Read Fafblog. Every day. Several times. on abortion

Savannah sent me today to a really amazing feature on abortion rights and a changing attitude among some pro-choice advocates. It articulates lots of things I've thought for a long, long time. I was physically excited as I read it. Must-read. on abortion

Savannah sent me today to a really amazing feature on abortion rights and a changing attitude among some pro-choice advocates. It articulates lots of things I've thought for a long, long time. I was physically excited as I read it. Must-read.

Hell of a role model

So that's what Jesus would do...
With Pope John Paul II ailing, Catholics are starting to think about the next pope. My choice? Marine Corps Lt. Gen. James Mattis, the crusty leatherneck now in trouble for saying that in war, it's fun to shoot bad guys. The Marine general told his audience: "You go into Afghanistan, you got guys who slap women around for five years because they didn't wear a veil. You know, guys like that ain't got no manhood left anyway. So it's a hell of a lot of fun to shoot them." Whoa! That's a real man talking.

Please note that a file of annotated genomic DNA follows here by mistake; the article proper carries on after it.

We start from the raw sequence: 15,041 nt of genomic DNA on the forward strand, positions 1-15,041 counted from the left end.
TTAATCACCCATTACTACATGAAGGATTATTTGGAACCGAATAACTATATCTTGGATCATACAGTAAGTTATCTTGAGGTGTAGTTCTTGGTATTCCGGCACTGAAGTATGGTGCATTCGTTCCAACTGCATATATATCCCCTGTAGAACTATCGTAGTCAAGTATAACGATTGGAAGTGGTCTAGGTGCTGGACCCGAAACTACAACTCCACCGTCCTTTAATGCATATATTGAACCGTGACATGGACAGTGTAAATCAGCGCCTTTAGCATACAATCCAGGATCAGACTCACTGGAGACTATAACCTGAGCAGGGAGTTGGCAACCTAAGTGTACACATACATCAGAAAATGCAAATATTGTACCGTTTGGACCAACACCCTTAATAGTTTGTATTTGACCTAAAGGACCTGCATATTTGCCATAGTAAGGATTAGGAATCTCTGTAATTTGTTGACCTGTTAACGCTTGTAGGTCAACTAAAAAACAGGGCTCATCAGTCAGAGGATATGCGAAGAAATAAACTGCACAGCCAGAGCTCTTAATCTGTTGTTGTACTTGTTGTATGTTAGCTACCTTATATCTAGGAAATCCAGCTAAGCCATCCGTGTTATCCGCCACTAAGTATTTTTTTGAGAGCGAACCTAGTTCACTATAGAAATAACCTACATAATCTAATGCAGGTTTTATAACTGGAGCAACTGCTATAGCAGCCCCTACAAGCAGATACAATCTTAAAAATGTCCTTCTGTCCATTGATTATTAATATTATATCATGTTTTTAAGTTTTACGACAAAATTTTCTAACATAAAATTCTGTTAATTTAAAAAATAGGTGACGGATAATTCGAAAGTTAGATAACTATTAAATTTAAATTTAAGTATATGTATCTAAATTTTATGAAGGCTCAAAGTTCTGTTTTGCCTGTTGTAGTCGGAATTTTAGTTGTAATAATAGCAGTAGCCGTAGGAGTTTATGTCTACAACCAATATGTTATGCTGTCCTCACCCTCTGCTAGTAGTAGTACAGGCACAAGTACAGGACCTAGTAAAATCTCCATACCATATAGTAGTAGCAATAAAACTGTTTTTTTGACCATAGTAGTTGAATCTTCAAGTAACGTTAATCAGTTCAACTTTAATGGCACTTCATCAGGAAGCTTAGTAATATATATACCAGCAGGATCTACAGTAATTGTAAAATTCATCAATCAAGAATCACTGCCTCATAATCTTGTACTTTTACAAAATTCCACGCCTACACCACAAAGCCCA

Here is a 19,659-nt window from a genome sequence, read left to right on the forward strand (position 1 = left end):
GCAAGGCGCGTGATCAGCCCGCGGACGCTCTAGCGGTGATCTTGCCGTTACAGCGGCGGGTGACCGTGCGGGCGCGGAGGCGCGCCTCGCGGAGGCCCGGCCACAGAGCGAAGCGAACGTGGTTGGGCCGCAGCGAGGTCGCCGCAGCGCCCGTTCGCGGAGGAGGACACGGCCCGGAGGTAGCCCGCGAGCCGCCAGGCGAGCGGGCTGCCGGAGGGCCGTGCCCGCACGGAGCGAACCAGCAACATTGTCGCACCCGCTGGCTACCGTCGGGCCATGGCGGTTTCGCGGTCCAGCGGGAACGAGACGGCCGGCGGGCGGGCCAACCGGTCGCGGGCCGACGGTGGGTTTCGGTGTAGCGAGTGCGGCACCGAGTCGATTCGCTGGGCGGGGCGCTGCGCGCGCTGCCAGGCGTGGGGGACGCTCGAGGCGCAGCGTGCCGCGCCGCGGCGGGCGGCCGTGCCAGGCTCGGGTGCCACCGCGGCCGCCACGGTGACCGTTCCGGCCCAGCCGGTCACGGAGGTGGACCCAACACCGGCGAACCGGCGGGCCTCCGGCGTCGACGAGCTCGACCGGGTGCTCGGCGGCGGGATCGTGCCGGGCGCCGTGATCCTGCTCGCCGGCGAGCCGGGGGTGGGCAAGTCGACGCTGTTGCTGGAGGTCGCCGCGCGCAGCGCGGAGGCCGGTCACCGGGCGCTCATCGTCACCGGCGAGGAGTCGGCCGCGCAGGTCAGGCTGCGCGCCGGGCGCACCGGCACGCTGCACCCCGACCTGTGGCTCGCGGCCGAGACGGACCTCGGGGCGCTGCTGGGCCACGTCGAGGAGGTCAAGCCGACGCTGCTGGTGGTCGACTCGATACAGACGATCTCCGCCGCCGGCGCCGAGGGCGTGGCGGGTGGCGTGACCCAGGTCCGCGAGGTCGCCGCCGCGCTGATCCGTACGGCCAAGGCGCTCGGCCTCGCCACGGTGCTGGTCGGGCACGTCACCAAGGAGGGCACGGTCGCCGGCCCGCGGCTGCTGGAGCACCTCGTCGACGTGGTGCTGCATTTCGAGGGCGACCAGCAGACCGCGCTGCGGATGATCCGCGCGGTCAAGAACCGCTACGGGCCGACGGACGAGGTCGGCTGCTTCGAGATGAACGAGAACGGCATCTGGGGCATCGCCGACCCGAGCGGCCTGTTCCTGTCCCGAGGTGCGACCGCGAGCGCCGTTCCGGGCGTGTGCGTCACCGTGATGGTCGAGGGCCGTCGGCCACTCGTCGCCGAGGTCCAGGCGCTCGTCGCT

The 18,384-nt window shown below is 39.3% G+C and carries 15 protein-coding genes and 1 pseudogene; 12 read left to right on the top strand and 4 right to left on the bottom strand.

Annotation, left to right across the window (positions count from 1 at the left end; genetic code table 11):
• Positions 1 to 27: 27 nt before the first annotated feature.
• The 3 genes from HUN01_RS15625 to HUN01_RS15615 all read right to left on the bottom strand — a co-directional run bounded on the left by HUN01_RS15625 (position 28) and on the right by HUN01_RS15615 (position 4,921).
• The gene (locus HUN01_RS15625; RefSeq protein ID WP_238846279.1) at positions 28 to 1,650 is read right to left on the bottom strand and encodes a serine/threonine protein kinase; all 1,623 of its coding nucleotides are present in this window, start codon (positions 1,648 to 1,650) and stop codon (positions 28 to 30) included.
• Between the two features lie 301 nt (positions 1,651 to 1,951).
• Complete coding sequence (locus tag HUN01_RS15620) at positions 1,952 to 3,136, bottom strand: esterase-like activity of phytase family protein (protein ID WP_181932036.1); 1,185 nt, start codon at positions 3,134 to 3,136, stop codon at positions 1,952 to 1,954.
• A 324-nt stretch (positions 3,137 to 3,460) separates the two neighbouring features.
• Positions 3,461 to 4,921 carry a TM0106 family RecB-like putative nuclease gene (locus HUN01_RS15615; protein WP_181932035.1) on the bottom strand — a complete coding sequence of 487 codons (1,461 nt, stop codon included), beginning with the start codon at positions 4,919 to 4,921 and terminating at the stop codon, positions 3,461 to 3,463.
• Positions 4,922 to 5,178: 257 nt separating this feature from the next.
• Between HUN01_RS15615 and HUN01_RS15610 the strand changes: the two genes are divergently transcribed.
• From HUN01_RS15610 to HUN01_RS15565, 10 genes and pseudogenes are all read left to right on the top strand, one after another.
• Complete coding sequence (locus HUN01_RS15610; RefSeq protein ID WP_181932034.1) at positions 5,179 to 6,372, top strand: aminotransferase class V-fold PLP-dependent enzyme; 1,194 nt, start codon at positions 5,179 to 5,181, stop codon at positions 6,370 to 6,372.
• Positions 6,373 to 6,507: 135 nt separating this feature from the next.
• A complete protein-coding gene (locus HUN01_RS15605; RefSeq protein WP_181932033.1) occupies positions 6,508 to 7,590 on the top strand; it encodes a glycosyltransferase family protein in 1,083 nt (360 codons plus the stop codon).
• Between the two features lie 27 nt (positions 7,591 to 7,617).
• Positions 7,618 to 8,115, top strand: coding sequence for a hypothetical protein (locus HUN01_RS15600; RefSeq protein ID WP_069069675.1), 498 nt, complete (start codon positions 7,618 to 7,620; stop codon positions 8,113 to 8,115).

Continued in the Dallas Morning News

Tuesday, February 08, 2005

Evangelical Environmentalists

Here is a very interesting article on a growing movement in the Christian Right toward environmentalism. I find it especially noteworthy how reluctant the pro-environment Christians are to describe themselves as "environmentalists" or to ally themselves with secular environmentalist groups.
"Evangelicals feel besieged by the culture at large," Ball said. "They don't know many environmentalists, but they have the idea they are pretty weird -- with strange liberal, pantheist views."
Hopefully they'll start talking, because this is another one of those very important common grounds that ought to be recognized. The article doesn't say anything about reluctance of actual liberal environmentalist organizations to work with the Christian Right in this area -- I hope that's because there isn't such reluctance. If there is, then my message to the Left is the same as my message to the Right: get over it.

Monday, February 07, 2005